GANGNEUNG, South Korea – Canada’s Para Hockey Team skated to a silver medal following a 2-1 overtime loss to the United States Sunday afternoon in Gangneung, South Korea.
The Canadians took an early lead on a goal by veteran Billy Bridges (Summerside, PEI) at 12:06 of the first period, and held on to the lead until the Americans tied it up in the dying seconds of the third frame to force the game to overtime. Dominic Larocque (Quebec City, Que.) faced 16 shots – four more than his U.S. counterpart – but the United States skated to gold as Declan Farmer’s shot found the back of the net at 3:30 of the overtime period to close out the game. The full game story and stats can be found at HockeyCanada.ca.
“Our guys were tremendous. They battled hard. They took Canada’s para hockey program to a silver medal. I’m very proud of our team, and I’m very lucky to be part of such a great group of young men and such a great organization [as Hockey Canada],” said head coach Ken Babey (Saskatoon, Sask.) whose disappointment over Sunday’s loss wasn’t overshadowed by the prospects he sees for the program leading into 2022. “The veteran players showed a lot of experience, and they bought into the system and the style of play. We’ve taken the style of play to a whole new level, and Canada should be proud of that and our team is proud of that. We have a lot of young players coming up, and through this experience, we’ll be better. Our fortunes are looking pretty good for the next quadrennial.”
Canada dominated its opponents through the preliminary round and semifinal play where they outscored Sweden, Italy, Norway, and Korea 42-0 while allowing only 13 shots on goal. Canada ends the 2018 Paralympic Winter Games with a record of 4-1.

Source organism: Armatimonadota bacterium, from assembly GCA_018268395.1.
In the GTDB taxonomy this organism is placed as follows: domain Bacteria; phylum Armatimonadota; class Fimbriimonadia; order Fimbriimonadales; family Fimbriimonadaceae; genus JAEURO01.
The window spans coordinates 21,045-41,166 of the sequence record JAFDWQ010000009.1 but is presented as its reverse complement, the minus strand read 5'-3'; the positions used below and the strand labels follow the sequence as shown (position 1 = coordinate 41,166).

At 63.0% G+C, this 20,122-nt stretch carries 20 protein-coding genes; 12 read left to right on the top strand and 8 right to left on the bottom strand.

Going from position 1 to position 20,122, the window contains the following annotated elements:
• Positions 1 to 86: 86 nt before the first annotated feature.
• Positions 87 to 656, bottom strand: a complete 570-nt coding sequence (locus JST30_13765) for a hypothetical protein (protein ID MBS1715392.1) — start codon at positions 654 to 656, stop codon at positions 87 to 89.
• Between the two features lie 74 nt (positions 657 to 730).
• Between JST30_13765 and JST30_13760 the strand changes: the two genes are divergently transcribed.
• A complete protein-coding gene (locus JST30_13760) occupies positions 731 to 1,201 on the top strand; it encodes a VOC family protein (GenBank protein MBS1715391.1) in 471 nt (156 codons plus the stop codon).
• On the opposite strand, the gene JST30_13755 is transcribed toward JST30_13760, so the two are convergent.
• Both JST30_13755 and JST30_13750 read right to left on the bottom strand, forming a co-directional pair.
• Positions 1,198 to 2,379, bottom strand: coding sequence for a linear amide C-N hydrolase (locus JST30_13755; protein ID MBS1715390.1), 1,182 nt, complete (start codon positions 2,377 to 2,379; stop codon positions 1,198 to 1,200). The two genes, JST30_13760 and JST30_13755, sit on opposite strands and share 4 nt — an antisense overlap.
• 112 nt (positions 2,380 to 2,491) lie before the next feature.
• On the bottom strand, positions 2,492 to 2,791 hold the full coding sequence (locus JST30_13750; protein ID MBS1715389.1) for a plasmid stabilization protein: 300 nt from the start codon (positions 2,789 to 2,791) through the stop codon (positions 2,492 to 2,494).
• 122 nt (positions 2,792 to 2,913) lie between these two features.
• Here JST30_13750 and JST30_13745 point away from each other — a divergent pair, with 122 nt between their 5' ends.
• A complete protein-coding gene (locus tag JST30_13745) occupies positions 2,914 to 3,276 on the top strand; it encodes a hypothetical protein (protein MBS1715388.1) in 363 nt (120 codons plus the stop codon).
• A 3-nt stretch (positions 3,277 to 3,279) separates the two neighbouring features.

“This whole build has been fantastic. It’s not the result we wanted tonight, but I think it’s important to take a step back and realize that in high-performance sport, the difference can be inches, millimetres, a millisecond, and that can determine the outcome, and that can determine and shape your experience of a [Paralympic] Games,” said team captain Greg Westlake (Toronto), one of three players who won gold in 2006, and bronze in 2014. He said that while silver isn’t the colour of medal the team had hoped for, a Paralympic Games medal of any colour is special and holds a lot of power. “I’ve been fortunate to go to a lot of galas, a lot of golf tournaments, a lot of hospitals, and people don’t care that it’s gold, silver, or bronze, they care that you stuck to something, persevered, and you were able to accomplish something not many people do in their life. I think over time we’ll take this silver medal back home and hopefully inspire a whole new generation of Paralympians, Olympians, [or] just high-performing people that say hey, bad things are coming, but we’re going to work hard and we’re going to come out the other side [and be] okay.”
Canada’s lone para hockey gold medal came in Turin in 2006 where three members of this year’s team – Brad Bowden (Orton, Ont.), Bridges, and Westlake – finished atop the podium. Canada has also won Paralympic silver in Nagano, Japan (1998) as well as a pair of bronze medals in Lillehammer, Norway (1994), and Sochi, Russia (2014).
The addition of Canada’s silver medal adds to the record medal haul for the Canadian contingent at the 2018 Paralympic Winter Games, surpassing the 2010 record of 19 medals in Vancouver.
Canada’s para hockey team is set to return home on Tuesday, March 20, with arrivals in Vancouver on AC64 at 11:40 a.m. (Arsenault, Gemmell), and in Toronto on AC62 at 4:50 p.m. (Armstrong, Bowden, Bridges, Cozzolino, Delaney, Dixon, Dunn, Henry, Hickey, Larocque, McGregor, Sholomicki, Smith, Watson and Westlake).